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redford.jpgWith a new Robert Redford film (“Lions For Lambs”) coming out, I figured it was a good time to list the top 10 Inspirational films that he’s either been in, directed or produced. There’s been a lot of attention paid to his commercial appeal as well as Sundance’s impact on the Indie film market, but he’s been overlooked for the inspirational nature of some of his projects. It may be because his politics have been counter to the religious right for a long time, but he’s clearly been a filmmaker with a purpose.
With apologies to those who loved “The Legend of Bagger Vance,” “Quiz Show” and “A River Runs Through It,” here’s my list of his Top Ten in (of course!) reverse order:


#10. “Sneakers.” A redemptive story about a band of buddies—all needing a second chance—coming together to beat the bad guys. It’s also about the painful choice many of us have to make, which is to move on from our old friends when our values change significantly. Would be higher on the list except for the clumsy ending.
#9. “The Sting.” How many of us would love to get even with a Doyle Lonigan who’s done something evil to someone we love? Plus, there’s just gotta be a Redford-Newman pic on the list.
#8. Tie between “Brubaker” and “The Last Castle.” Both were Redford’s attempts to shed light on the injustices inflicted upon those incarcerated, who’ve become the modern-day lepers of our society.
#7. “Legal Eagles.” This was mostly light fare but it includes one of the finest courtroom scenes you’ll ever see about the pursuit of truth and how much we forget the power and foundational need for the presumption of innocence.
#6. “Jeremiah Johnson.” For all of us flat-landers who’d love to find the beauty of the mountains and the simplicity we’d wish to find, this was a vicarious trip with a humility and realism rarely found in superstar movies.
#5. Tie between “All the President’s Men” and “The Candidate.” It’s hard to tell what caused America to take a closer look at its leaders more: the Watergate Scandal, or the movie portraying the improbable odds and single-minded focus that brought the scandal to public light. And perhaps I was just young, but seeing “The Candidate” was the first time I realized that political campaigns were truly more about winning than being right, and that having the actual ability to make our country a better place is a second-fiddle concern in a campaign.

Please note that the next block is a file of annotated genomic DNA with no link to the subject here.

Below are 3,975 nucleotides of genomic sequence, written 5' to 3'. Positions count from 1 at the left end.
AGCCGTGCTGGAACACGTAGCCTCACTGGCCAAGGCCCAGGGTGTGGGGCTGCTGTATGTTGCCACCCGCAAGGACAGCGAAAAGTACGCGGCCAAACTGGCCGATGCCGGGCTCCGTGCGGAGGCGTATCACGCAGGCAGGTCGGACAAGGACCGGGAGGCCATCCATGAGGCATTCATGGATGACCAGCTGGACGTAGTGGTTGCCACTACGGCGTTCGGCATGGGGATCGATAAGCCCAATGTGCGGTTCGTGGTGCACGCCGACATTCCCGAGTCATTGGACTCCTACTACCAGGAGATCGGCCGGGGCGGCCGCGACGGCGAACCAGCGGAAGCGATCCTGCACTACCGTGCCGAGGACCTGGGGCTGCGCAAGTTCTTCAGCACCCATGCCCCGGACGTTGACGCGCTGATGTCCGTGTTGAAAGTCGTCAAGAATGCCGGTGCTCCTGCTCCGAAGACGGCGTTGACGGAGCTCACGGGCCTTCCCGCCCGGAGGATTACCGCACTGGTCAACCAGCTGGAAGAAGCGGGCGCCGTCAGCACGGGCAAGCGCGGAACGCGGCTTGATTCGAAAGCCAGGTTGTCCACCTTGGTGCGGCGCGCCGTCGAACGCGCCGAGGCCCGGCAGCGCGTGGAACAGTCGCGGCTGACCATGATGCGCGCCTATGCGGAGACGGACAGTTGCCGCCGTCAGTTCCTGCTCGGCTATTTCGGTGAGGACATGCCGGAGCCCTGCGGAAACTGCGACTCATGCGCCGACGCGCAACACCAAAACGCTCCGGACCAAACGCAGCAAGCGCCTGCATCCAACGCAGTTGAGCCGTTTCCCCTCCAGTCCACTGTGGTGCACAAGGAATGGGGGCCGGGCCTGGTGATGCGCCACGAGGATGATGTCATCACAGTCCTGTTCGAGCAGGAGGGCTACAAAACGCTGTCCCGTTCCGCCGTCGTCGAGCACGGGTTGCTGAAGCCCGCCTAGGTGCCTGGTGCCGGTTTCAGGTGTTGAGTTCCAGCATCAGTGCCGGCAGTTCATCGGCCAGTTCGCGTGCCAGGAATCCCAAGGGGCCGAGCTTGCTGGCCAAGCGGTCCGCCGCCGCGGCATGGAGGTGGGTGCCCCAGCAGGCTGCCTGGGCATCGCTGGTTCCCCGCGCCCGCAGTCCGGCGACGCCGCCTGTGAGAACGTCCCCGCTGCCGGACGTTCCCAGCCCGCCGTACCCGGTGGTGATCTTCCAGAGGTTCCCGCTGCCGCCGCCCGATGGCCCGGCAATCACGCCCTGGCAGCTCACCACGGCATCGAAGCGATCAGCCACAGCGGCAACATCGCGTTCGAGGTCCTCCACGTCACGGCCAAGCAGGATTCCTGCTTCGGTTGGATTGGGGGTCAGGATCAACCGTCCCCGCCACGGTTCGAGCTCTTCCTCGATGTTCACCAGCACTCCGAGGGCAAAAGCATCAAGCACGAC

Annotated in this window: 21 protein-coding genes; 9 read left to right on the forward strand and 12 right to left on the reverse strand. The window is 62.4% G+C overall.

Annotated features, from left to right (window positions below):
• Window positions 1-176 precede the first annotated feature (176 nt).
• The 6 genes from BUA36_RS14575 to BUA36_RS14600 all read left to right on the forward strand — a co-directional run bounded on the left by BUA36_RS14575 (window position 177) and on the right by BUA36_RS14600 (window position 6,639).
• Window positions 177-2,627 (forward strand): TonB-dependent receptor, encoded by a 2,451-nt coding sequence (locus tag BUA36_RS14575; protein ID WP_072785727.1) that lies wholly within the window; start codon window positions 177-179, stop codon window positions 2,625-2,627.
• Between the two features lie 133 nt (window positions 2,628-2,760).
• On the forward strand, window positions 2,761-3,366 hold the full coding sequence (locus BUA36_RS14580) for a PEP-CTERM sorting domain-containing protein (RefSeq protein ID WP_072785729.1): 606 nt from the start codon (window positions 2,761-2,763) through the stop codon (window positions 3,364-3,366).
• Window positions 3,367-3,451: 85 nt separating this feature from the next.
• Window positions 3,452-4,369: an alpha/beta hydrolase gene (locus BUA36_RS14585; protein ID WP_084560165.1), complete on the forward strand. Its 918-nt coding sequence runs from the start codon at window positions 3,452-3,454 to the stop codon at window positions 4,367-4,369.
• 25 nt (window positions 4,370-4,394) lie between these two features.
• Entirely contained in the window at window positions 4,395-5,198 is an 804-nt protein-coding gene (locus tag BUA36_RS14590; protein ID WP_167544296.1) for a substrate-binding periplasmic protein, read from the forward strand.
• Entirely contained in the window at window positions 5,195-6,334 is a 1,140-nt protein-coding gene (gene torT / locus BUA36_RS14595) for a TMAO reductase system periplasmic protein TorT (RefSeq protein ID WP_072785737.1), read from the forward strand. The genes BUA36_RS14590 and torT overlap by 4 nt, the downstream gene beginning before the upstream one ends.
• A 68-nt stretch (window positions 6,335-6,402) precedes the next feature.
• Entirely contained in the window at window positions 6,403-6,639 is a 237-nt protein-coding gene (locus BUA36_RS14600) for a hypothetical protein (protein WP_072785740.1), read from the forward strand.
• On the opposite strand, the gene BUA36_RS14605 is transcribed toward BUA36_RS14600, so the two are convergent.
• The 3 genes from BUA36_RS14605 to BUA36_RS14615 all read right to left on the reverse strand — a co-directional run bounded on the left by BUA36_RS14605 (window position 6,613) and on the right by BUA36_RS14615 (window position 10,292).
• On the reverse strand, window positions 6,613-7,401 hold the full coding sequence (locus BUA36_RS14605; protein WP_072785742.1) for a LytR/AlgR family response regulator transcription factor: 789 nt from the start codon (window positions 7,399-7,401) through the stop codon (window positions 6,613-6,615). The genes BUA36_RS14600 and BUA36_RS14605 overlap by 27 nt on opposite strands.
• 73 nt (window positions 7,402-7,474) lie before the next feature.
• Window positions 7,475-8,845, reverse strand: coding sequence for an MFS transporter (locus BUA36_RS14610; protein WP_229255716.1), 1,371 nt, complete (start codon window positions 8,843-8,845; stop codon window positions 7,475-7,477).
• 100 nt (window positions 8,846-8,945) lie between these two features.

#4. “The Milagro Beanfield War.” One of the purest films you’ll ever see, about spirits, traditions, beans and how the commitment of a few can overcome the corruption of the crowd.
#3. “Out of Africa.” It was Meryl’s movie, but Redford’s portrayal of an uncompromising man more committed to his ethics than his desires gave new meaning to “to thine own self be true,” and set a great example for a lot of guys who thought they were just going to a chick movie as a favor to their date.
#2. “The Electric Horseman.” Rarely has there been a better movie about how a sinner can find some morality after he’s pushed to his limit. Guy or girl, red or blue, old or young, and animal lovers all, it’s hard not to find inspiration in this tale of a drunkard who stands up to the powers-that-be and the woman who sheds her professional instincts to find personal wholeness.
#1. “The Natural.” Most of us believe we were born to achieve more than what we’re currently doing. We were just thrown off track somewhere along the way. Watching this will give you the courage to rediscover what it was and risk everything to go try it. Some said the ending was too “Hollywood” or impossible until Kirk Gibson achieved it in real life at the 1987 World Series!
“Whaaht!” you say, where’s “Butch Cassidy” or “Three Days of The Condor” or his other classics. Well, I liked ’em but they didn’t qualify as inspiring. You of course may have your own opinion and can post here.

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